How congestion of cargo ships influences air freight
Logistics is like a chain – if one of its links is broken, it affects the whole chain. The same has happened with cargo ship congestion in the world’s major ports. They have led to problematic situations not only in sea freight but also in air freight.
I have previously analyzed the consequences of congestion for cargo ships in the logistics sector. Not only have they significantly reduced the speed of delivery of goods, but they have also increased the cost of services, adversely affecting both suppliers of goods and consumers. In order to continue to work efficiently and reduce waiting times, companies are trying to find other ways to deliver cargo from point A to point B. One of them is by air freight. The strong desire of companies to switch suddenly from sea to air transport has led to an unexpected increase in demand for air freight, which is difficult to meet with current capacity. For example, in 2021, a total of 183,362 tonnes of air cargo were handled at Budapest Ferenc Liszt International Airport, which is 36% more than in 2020.
Does all the blame lie in ship congestion?
It would be foolish to think that the situation was exacerbated only by congestion in cargo ports. Other factors have also made an impact. For example, changing consumer habits. At the beginning of the pandemic, when countries closed their stores for several months to fight the virus, people began to shop online, which led to a sharp increase in demand for goods. Air transport is clearly the fastest way to transport goods between intercontinental routes. Those companies that were initially willing to pay more, knowing that the product will be delivered on time, immediately increased the demand for air transport. Others, on the other hand, preferred maritime transport to save money, but rushed to find available carriers due to congestion.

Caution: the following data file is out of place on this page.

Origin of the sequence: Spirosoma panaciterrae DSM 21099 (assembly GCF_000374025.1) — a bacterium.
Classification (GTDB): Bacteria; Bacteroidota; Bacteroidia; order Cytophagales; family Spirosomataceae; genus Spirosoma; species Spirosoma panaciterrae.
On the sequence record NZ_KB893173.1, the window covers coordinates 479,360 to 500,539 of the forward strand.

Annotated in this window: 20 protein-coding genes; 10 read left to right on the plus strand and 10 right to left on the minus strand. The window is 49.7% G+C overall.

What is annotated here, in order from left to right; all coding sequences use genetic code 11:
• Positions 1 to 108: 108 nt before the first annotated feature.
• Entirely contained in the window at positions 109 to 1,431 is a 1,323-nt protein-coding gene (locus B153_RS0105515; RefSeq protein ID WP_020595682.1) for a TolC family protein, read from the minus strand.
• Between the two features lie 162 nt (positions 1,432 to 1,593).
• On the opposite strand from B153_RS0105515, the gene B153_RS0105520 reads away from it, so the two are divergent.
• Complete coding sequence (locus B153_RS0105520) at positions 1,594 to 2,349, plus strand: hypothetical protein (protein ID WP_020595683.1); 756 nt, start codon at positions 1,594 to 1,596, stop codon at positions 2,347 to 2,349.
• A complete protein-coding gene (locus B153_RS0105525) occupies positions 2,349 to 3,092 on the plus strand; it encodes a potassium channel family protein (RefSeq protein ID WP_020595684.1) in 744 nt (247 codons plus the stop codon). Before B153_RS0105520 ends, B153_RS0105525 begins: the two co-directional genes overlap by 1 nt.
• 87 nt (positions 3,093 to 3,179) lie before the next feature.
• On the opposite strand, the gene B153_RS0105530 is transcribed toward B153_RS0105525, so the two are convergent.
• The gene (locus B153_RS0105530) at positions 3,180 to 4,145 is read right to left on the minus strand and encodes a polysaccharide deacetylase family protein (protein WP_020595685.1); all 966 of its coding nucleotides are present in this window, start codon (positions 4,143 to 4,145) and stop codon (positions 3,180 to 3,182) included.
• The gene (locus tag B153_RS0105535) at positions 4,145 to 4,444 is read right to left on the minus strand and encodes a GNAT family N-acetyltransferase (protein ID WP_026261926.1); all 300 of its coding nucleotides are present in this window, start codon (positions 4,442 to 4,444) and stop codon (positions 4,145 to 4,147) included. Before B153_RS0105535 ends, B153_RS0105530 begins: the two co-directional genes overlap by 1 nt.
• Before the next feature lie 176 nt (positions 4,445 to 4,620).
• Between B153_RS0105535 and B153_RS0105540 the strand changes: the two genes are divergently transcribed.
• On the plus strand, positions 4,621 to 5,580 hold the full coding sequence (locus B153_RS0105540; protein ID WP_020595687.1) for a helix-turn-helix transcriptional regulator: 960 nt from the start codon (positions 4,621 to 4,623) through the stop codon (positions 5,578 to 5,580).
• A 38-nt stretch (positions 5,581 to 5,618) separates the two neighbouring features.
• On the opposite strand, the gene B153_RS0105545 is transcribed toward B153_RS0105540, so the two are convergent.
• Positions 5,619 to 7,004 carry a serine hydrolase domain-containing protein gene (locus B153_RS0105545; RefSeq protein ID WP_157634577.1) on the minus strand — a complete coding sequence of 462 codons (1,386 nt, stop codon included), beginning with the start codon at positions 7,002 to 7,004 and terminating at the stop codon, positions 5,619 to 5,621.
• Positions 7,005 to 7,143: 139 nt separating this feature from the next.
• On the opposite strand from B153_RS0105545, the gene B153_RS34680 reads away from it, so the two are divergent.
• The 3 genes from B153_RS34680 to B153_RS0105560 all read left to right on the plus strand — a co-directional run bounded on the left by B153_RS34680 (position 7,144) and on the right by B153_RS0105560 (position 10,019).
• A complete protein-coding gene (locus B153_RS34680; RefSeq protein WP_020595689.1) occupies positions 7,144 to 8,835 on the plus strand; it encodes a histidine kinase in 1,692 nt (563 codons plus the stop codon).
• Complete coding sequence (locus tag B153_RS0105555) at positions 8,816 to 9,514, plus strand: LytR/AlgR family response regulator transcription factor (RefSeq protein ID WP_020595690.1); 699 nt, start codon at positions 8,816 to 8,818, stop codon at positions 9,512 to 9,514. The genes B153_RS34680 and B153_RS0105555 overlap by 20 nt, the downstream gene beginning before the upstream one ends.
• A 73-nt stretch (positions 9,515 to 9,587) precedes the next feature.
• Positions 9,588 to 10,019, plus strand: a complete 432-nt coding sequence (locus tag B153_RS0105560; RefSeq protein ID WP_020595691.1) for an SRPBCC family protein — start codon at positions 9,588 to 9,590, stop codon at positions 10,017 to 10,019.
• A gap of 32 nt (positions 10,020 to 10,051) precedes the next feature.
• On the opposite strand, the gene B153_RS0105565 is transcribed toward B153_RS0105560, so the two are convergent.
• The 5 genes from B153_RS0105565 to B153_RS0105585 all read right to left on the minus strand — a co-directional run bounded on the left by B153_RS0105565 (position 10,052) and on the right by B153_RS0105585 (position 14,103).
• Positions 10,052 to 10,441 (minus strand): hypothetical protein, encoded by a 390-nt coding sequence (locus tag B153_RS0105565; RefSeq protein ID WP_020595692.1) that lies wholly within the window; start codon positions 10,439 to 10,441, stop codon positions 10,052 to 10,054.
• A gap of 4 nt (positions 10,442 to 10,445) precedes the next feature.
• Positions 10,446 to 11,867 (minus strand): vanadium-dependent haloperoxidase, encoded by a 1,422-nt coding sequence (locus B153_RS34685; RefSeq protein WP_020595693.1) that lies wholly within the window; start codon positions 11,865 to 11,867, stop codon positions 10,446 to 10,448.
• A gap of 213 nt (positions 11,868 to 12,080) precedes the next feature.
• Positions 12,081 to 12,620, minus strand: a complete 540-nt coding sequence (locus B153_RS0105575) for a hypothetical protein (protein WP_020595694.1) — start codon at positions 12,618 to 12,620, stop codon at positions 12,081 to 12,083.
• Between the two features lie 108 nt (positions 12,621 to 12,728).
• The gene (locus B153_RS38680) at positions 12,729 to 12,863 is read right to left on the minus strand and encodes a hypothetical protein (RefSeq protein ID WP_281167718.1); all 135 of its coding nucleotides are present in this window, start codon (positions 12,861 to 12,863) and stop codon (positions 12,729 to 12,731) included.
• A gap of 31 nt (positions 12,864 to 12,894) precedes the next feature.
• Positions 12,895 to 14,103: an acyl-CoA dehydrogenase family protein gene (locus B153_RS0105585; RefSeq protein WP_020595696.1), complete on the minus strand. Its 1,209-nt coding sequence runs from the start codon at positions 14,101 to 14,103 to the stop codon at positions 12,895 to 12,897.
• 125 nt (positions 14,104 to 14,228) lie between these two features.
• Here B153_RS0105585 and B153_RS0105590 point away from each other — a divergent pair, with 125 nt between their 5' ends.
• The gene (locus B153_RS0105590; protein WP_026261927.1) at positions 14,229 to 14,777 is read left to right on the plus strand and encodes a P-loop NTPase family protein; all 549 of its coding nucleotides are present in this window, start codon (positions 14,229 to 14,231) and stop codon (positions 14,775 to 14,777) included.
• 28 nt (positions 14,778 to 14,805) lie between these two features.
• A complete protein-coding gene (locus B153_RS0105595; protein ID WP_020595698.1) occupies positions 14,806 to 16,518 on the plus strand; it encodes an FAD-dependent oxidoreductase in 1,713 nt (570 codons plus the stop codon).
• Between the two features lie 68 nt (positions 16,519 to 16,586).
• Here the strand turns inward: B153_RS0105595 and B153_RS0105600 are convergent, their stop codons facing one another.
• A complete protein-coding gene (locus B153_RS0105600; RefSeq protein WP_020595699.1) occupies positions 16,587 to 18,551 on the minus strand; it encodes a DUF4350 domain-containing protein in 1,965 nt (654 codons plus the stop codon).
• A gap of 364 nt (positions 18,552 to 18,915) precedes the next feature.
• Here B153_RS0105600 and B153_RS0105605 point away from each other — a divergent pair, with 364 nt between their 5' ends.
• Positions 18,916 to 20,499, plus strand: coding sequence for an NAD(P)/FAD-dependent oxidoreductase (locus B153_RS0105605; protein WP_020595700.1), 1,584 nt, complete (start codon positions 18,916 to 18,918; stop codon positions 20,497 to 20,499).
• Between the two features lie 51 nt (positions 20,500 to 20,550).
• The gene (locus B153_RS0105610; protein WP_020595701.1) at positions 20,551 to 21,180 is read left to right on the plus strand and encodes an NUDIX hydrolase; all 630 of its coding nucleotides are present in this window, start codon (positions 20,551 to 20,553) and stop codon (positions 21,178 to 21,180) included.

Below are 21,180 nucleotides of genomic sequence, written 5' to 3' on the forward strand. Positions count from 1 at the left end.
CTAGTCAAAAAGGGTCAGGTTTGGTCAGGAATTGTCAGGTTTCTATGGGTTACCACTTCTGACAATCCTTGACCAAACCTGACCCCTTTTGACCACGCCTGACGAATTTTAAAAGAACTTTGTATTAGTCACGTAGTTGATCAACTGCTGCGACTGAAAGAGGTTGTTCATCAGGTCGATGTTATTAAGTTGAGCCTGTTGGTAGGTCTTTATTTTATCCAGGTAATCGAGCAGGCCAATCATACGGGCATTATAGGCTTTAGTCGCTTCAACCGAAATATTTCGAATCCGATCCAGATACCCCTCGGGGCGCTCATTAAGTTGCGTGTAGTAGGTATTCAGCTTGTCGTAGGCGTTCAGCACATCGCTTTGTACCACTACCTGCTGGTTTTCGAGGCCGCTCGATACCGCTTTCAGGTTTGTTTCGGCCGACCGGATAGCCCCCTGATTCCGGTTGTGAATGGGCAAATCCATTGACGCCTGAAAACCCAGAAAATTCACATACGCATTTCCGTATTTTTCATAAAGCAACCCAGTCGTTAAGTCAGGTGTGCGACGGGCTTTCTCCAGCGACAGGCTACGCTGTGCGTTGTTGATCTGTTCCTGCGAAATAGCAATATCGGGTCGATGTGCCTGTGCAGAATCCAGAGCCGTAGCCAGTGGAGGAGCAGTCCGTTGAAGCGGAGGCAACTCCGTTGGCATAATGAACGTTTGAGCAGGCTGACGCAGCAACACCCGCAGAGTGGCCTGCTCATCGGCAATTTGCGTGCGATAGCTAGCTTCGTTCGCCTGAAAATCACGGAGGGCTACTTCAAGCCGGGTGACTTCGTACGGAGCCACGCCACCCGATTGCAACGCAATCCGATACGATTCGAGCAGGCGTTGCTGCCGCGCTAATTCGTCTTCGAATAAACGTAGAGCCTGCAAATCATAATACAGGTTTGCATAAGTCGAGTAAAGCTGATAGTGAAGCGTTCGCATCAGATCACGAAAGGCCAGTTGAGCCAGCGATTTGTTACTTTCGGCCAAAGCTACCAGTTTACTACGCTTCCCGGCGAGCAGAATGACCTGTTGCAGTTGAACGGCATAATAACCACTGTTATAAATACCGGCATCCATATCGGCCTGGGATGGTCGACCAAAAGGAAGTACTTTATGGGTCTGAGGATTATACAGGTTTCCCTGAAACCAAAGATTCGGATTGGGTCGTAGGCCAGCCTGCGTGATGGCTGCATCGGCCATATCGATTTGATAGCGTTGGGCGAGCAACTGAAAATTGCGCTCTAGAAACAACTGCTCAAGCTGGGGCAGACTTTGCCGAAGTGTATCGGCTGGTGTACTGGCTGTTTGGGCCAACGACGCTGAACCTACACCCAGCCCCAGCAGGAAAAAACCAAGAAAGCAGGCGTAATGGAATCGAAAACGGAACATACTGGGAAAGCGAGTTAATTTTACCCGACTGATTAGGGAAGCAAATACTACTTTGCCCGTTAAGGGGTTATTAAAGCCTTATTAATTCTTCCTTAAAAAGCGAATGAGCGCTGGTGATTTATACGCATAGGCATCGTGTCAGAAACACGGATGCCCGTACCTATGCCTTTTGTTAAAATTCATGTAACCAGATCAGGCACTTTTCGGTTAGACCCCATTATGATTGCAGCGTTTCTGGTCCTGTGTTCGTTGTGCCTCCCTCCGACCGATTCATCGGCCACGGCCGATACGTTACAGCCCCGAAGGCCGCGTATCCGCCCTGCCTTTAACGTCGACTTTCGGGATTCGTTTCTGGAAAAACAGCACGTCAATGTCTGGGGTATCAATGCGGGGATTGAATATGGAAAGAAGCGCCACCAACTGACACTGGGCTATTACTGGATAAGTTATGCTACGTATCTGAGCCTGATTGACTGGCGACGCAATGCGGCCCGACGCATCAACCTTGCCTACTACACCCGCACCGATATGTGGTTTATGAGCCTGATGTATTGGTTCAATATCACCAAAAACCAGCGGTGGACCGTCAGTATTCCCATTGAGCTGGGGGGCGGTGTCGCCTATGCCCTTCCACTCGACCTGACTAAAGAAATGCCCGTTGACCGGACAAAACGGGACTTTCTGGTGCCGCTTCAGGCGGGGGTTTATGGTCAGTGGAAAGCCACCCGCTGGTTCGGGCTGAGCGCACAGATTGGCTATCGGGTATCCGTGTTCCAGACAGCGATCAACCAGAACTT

An increase in demand raises the price
As in any other industry, including logistics, when the interest of service recipients exceeds supply, the price of the service increases with the increase in demand. Until now, this has been the case in maritime freight transport, but it is now slowly beginning to affect the aviation sector as well. It has been observed that air freight rates have remained well above the 2019 price level in recent months due to high demand. WorldACD data show that global rates reached $ 4.57 / kg in the first week of December, compared to $ 4.26 / kg in 2019. (https://cargoworldtoday.com/air-cargo-capacity-climbs-but-rates-remain-high/) Data from the Baltic Exchange Airfreight Index (BAI) show that prices from Hong Kong to North America were at a record high in the same week – 14 , 30 USD per kg compared to the previous week, when the price per kg was only 12.41 USD. IATA data also show that it was three times more expensive to transport three kilograms of goods by cargo plane, for example, in September 2021 than by sea. However, compared to the time before the pandemic, this price was even 12.5 times higher.
It may seem that the increased transport costs make some retailers think twice about switching from sea to air freight, but this is not the case. Many are willing to accept a higher price. Why is it? Because, undeniably, in the intercontinental freight market, air is the fastest way to deliver goods from point A to point B.
Relieving tension by increasing the amount of cargo planes
One of the most effective ways to prevent air freight from entering a crisis with even higher prices is to balance supply with demand. How to do it? Passenger airlines must carefully consider the idea of offering freight services as well. Qatar Airways and the Emirates Group, known to the general public as passenger airlines, have already taken this step in early 2020. Thanks to this decision, both companies earned more than half of their 2020 revenue from air freight. At the beginning of the pandemic, many companies may have moved in the direction of freight, desperately trying to avoid bankruptcy, but this could be a strategic and growth-enhancing decision that would help the company continue to make money in the face of repeated passenger restrictions.
Author: Roland Peterson, logistics expert